Photography: Jason Lloyd-Evans

Mr Roland Mouret

Mr Roland Mouret

Mr Roland Mouret

Mr Roland Mouret

Paul Smith

According to Paul Smith, his collection had no theme and no references - instead, it was all about adding to your existing wardrobe. Colour was key, and what ensued was a sophisticated palate that was not only a reaction against the primary colour around, but also because the ensuing shades were 'more timeless'. Smith's technique was to mix them up with colour-blocking - using up to five different shades on the one look (sometimes just a one-piece), all cut from different cloth. Layering was another strong theme, with one jacket as light as a shirt over another, or a collarless and sleeveless gilet with a blouson back over a blazer. Paris has been a season of bare ankles with lace-up shoes and boots - if this catches on the hosiery industry will have a bad season

Photography: Jason Lloyd-Evans

Paul Smith

Paul Smith

Paul Smith

Paul Smith

Thom Browne

They may have been described as aprons, robes or 'elongated' shirts but essentially, Paris has been full of gender-bending garments this season. Leave it to Thom Browne the absolute showman to take things just about as far as possible for the penultimate show. Necklaces of pearls, bugle-beaded fringing, black sequinned floor-length gowns, bridal veils and lampshade head gear (yes lampshades) were just some of the more outlandish pieces Browne combined with more traditional men's garb like suiting, capes, parkas, pork pie hats and garters. In a clever twist, models walked amongst the tables at Maxim's to a cabaret soundtrack and gazed (and in some cases glared) at guests, creating a show format role reversal that subverted the idea of who the real spectator was. Of course, the whole thing looked totally bonkers at first glance, but strip back the styling and you'll some great products. Testament to that were the numerous buyers, press and staffers wearing his shrunken grey suits - their red, white and blue ribbon loops (a kind of logo) visible beneath every other collar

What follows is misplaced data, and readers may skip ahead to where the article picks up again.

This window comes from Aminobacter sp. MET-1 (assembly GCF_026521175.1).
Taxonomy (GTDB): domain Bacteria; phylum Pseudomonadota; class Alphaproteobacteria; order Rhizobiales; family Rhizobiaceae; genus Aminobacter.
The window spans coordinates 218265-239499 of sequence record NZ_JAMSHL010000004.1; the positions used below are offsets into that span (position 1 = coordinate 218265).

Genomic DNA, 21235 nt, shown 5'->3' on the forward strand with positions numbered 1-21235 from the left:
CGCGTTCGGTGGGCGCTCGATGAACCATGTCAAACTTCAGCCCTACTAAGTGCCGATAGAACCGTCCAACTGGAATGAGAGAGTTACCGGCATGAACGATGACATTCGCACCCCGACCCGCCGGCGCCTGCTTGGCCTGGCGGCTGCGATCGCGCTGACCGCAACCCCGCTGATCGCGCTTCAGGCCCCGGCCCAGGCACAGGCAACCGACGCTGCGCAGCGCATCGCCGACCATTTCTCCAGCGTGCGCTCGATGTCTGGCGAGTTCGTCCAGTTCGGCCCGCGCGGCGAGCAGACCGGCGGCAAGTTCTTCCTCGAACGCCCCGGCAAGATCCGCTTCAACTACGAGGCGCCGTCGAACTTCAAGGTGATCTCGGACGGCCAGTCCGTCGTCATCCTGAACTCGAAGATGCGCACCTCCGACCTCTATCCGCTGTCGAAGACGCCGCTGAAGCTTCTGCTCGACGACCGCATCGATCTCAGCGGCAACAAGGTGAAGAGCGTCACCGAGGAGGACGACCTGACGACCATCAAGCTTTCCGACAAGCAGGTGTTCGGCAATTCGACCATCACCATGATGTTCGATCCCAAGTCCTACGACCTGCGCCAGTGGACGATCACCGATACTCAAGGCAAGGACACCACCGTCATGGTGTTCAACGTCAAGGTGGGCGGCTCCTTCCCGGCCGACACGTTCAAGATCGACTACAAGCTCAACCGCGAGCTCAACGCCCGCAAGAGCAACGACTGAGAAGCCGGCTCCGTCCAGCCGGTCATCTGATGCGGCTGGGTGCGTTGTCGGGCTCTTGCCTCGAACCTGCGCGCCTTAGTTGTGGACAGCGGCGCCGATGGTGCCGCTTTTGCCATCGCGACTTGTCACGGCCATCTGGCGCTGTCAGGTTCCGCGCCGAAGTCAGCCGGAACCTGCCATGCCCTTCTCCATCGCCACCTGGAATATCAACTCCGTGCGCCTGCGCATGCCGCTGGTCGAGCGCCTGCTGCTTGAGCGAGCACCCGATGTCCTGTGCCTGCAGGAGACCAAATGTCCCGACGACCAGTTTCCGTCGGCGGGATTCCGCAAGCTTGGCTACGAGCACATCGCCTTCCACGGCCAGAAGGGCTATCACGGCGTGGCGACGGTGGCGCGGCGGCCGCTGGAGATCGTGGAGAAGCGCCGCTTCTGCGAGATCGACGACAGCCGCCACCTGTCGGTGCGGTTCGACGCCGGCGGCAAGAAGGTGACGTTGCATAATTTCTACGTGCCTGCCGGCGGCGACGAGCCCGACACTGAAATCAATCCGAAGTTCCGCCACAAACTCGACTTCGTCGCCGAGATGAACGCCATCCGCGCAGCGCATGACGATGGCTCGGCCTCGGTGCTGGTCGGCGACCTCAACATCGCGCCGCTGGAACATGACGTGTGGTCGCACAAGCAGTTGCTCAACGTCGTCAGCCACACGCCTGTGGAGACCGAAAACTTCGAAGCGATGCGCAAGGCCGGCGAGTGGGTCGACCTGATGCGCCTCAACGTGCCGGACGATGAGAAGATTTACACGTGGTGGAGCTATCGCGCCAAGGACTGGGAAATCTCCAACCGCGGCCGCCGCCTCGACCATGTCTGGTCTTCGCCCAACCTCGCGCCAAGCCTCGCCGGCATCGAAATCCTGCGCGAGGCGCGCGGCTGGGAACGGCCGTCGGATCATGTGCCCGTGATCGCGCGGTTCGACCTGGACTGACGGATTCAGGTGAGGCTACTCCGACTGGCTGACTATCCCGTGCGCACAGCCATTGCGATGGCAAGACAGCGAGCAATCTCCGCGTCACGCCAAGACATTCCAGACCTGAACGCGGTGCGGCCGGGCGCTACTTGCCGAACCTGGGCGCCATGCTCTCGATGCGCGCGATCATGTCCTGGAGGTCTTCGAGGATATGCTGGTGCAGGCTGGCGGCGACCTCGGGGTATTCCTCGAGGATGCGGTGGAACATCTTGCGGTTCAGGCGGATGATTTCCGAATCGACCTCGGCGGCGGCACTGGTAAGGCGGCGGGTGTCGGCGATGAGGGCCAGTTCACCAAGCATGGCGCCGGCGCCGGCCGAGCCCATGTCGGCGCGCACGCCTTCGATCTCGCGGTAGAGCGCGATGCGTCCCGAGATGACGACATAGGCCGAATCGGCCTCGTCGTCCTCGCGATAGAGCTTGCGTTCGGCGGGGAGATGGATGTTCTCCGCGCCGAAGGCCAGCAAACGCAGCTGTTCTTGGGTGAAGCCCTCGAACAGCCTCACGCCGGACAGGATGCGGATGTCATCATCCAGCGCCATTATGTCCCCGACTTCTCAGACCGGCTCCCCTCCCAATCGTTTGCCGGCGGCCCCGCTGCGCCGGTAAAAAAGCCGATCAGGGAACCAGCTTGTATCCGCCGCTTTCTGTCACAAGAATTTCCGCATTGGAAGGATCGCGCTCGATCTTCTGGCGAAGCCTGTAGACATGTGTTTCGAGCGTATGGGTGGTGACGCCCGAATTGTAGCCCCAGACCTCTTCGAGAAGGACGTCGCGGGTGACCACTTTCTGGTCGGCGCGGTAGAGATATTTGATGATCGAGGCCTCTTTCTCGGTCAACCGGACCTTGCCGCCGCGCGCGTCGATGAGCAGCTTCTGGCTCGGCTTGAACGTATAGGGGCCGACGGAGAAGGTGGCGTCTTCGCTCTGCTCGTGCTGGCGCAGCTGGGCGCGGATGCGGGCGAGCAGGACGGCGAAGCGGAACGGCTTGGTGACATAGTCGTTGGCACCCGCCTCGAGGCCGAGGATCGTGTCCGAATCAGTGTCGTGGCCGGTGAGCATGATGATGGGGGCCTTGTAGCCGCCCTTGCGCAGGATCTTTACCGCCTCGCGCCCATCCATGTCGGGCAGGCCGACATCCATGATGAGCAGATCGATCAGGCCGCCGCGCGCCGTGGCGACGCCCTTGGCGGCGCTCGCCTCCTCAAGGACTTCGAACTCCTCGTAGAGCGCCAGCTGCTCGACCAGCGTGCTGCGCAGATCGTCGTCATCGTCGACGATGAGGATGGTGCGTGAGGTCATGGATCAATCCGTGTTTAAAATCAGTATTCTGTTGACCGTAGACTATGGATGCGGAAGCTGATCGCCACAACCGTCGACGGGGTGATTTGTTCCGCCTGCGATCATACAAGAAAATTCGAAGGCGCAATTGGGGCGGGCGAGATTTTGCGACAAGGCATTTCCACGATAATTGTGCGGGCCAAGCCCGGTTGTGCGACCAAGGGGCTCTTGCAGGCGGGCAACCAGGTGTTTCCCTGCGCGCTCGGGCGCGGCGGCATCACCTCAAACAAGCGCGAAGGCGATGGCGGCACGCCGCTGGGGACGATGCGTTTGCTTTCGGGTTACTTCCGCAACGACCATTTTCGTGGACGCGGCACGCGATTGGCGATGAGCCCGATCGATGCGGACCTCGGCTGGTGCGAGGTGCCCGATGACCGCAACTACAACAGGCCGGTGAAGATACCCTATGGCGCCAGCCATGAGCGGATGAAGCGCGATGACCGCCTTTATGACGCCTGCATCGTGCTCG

Photography: Jason Lloyd-Evans

Thom Browne

Thom Browne

Thom Browne

Thom Browne

Acne

Jonny Johansson closed Paris fashion week with the Acne show held in the cloisters of a very posh Parisian school. The Stockholm-based brand may be our preferred purveyor of skinny jeans, but apart from the one pair sported by Johansson himself, not one pair was shown on the catwalk. Instead - in a presentation as polished as the shoes and as slick as the hair on show - the brand showed a range of colour that was bang on trend and at the same time very Acne (ochre, rust, nude and green), together with tailored sportswear that had a touch of the 1970s about it. All in all, it was so competent that you could almost forget that this is still a relatively new Swedish brand, rather than an established French maison

Photography: Jason Lloyd-Evans

Acne

Acne

Acne

Acne

Rick Owens

Show notes at Rick Owens refer to the ancient Nazca geoglyphs in Peru, which Owens has used as a starting point and title for the collection. Taking from these geoglyphs 'a weird balance of sophistication and crudeness', he then translated the idea into strict lean lines that elongated the body, together with heavily textured fabrics like raw silk or technical textured georgette. Although it may not at first appear so ( Owens's shows are high art) this was a very tailored collection, as for Owens the 'suit' was a structured slim one button jacket with an ankle length 'robe' beneath, which came in shades of vanilla, milk, pearl or dark dust

Photography: Jason Lloyd-Evans